Is this sentence in italics correct grammatically? Is it written in inverted order? If we rewrite this sentence, is it Came from Twitter?
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closed as general reference by FumbleFingers, Daniel, simchona♦, kiamlaluno, z7sg Ѫ Sep 5 '11 at 22:35
This question is too basic; it can be definitively and permanently answered by a single link to a standard internet reference source designed specifically to find that type of information.If this question can be reworded to fit the rules in the help center, please edit the question.
This sentence is grammatically correct. If you were to rewrite it, it would be came from Twitter, but it would have been placed at the end of the sentence:
Also involves changing the location of who sent it, for clarity.
The sentence "From Twitter came" means that the picture loaded of Arkville flooded was obtained from Twitter. That is, the person sent these pictures via Twitter.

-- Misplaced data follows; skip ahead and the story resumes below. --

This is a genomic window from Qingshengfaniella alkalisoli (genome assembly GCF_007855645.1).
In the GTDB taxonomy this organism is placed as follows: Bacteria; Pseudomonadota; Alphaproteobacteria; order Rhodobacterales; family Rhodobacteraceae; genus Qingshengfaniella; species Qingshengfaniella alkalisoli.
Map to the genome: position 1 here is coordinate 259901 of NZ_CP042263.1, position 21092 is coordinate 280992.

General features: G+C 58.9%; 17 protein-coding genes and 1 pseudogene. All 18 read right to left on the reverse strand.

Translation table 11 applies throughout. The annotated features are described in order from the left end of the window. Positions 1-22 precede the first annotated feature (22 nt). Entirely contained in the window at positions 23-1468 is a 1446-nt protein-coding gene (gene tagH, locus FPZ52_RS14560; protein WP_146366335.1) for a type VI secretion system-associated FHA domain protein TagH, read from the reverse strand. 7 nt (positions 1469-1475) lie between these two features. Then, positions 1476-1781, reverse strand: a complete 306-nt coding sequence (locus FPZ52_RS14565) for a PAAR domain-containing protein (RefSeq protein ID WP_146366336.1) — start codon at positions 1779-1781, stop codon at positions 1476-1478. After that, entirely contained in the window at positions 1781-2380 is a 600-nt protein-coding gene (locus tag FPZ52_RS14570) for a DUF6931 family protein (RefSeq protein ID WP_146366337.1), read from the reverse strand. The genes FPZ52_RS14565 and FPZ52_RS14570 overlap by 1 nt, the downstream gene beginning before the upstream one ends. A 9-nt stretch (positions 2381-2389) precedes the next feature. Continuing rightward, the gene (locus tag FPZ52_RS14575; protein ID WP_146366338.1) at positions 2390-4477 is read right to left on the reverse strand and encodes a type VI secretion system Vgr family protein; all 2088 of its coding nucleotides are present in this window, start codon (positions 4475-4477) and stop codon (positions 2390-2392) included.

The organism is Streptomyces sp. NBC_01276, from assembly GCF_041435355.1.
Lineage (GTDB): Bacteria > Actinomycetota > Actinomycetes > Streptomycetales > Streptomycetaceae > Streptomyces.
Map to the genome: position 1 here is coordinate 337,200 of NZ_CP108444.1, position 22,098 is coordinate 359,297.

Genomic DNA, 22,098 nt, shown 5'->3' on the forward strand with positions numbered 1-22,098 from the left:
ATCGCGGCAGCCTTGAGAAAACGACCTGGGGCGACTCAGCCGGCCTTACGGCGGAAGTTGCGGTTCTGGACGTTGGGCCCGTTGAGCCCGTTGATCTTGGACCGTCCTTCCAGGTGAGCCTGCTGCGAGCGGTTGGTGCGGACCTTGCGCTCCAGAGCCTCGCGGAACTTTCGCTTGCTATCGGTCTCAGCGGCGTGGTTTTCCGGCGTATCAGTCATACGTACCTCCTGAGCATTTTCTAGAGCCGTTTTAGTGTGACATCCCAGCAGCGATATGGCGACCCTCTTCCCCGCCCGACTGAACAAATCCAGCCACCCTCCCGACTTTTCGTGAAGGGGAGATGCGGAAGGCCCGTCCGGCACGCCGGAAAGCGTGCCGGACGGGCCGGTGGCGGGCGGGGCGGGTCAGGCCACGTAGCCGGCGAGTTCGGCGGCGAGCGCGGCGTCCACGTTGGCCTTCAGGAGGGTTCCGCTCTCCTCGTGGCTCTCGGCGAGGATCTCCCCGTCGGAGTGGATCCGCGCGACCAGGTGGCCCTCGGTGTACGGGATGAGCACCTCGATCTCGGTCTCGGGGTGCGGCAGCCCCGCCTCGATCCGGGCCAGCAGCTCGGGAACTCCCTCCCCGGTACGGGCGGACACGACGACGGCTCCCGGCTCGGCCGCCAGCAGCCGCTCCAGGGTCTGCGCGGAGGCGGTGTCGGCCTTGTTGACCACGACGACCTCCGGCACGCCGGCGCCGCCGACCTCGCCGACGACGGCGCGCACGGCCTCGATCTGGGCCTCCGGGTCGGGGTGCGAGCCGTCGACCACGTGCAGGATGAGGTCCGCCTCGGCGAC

This is an example of heavy noun-phrase shift in English. The long quotation from Twitter is a very heavy noun-phrase (meaning it is very long), but it is still the syntactic subject of the verb "came". Since the subject is very long, it can be hard to understand the standard word order "X came from Y." In this case, it becomes more grammatical to say "From Y came X."
Note that this kind of shifting is still subject to many grammatical restrictions in English. Among others, the prepositional phrase "from Y" must be moved as a unit, the sentence can't start with the verb, and the order "came X"="verb subject" is only possible for unaccusative verbs like "come".